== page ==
When the Obama administration dispatched three B-2 bombers from a Missouri air base on March 19 last year to cross the ocean and reach Libya, it put roughly $9 billion worth of America’s most prized military assets into the air. The bat-shaped black bombers, finely machined to elude radar and equipped with bombs weighing a ton apiece, easily demolished dozens of concrete aircraft shelters near Libya’s northern coast.
The Air Force points to that successful mission, and thousands of others against insurgents in Afghanistan conducted by older B-1 bombers, while arguing that long-distance, pinpoint expressions of U.S. military power are best carried out by strategic bombers. As a result, the Air Force says, the country needs more and newer versions of them, at the cost of tens of billions of dollars.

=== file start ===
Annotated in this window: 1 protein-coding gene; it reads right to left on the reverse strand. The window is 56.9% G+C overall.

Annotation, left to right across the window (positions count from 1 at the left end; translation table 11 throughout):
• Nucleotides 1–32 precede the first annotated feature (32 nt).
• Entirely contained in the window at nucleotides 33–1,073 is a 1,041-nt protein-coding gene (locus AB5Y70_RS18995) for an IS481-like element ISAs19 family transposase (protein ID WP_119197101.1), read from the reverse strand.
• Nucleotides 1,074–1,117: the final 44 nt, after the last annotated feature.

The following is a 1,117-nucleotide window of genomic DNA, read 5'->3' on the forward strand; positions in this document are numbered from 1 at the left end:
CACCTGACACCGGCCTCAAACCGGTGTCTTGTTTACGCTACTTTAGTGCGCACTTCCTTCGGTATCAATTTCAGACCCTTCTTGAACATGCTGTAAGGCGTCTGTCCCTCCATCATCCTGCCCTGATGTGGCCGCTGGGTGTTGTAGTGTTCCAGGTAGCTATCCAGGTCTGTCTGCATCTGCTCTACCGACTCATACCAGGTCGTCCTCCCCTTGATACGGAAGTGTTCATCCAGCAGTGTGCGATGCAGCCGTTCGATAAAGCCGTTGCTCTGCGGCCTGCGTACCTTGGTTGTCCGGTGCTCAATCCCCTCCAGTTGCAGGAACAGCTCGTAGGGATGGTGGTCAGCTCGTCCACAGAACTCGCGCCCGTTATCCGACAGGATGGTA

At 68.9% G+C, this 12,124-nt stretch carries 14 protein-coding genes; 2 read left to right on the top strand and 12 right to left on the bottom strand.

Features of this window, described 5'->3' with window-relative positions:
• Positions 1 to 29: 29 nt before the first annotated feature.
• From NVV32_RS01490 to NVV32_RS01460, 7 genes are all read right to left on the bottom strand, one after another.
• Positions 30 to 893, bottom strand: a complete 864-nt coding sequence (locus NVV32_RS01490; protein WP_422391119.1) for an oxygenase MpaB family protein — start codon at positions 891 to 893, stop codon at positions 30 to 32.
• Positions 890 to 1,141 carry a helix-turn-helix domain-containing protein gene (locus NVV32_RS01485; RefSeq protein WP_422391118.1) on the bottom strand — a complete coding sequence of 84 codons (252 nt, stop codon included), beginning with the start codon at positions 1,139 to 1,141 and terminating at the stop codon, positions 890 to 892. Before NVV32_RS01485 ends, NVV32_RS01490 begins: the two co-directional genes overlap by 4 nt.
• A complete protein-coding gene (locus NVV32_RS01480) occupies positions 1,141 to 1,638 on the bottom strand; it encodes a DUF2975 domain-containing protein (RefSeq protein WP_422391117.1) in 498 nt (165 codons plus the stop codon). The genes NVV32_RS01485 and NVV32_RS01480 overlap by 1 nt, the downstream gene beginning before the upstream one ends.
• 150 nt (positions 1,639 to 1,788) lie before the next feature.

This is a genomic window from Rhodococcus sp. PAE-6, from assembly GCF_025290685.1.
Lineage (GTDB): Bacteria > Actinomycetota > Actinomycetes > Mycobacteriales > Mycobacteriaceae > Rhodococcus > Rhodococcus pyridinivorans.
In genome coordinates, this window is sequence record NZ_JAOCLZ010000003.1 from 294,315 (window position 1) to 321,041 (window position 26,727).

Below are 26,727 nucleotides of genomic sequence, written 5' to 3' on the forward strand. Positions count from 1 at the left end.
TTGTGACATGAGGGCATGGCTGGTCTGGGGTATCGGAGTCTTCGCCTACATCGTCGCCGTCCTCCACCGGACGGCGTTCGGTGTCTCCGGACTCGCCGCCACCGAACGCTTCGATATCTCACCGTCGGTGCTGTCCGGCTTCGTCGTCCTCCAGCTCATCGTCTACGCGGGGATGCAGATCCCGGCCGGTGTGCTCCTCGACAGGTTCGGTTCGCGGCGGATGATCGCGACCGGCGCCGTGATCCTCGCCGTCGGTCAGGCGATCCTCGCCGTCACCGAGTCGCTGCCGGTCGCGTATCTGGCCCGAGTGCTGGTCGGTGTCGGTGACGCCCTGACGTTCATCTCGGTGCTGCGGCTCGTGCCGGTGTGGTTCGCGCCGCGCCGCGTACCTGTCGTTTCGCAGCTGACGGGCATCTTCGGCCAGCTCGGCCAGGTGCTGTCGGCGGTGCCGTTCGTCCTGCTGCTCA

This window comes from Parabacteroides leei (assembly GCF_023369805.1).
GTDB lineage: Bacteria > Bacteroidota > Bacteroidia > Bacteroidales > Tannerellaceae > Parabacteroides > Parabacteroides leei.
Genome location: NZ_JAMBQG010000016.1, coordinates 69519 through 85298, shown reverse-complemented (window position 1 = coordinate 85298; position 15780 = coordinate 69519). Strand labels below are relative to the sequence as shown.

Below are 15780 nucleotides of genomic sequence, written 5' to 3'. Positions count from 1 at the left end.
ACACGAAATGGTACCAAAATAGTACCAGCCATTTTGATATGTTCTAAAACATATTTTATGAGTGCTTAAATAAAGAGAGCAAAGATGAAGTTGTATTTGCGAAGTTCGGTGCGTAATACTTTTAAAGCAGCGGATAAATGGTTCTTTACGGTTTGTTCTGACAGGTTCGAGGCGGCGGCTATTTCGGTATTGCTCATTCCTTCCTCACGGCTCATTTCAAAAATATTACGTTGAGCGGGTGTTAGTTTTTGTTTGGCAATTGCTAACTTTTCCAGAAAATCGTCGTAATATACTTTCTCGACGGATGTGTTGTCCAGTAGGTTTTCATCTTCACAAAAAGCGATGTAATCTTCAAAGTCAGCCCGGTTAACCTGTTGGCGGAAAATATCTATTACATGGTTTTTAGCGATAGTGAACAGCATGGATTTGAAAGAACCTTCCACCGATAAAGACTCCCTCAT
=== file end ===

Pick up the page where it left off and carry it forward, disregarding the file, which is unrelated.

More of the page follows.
Its claims over the last year have impressed Secretary of Defense Leon Panetta, who called the idea “critical” to national security in February budget testimony. They also charmed Congress, which in December slipped an extra hundred million dollars into the defense budget to speed the creation of a top-secret new “Long-Range Strike Bomber.” Only that bomber — among the dozens of major new weapons systems now in development — was honored with a specific endorsement in the Pentagon’s new strategic review, released on Jan. 5.
But the new bomber’s future is not assured.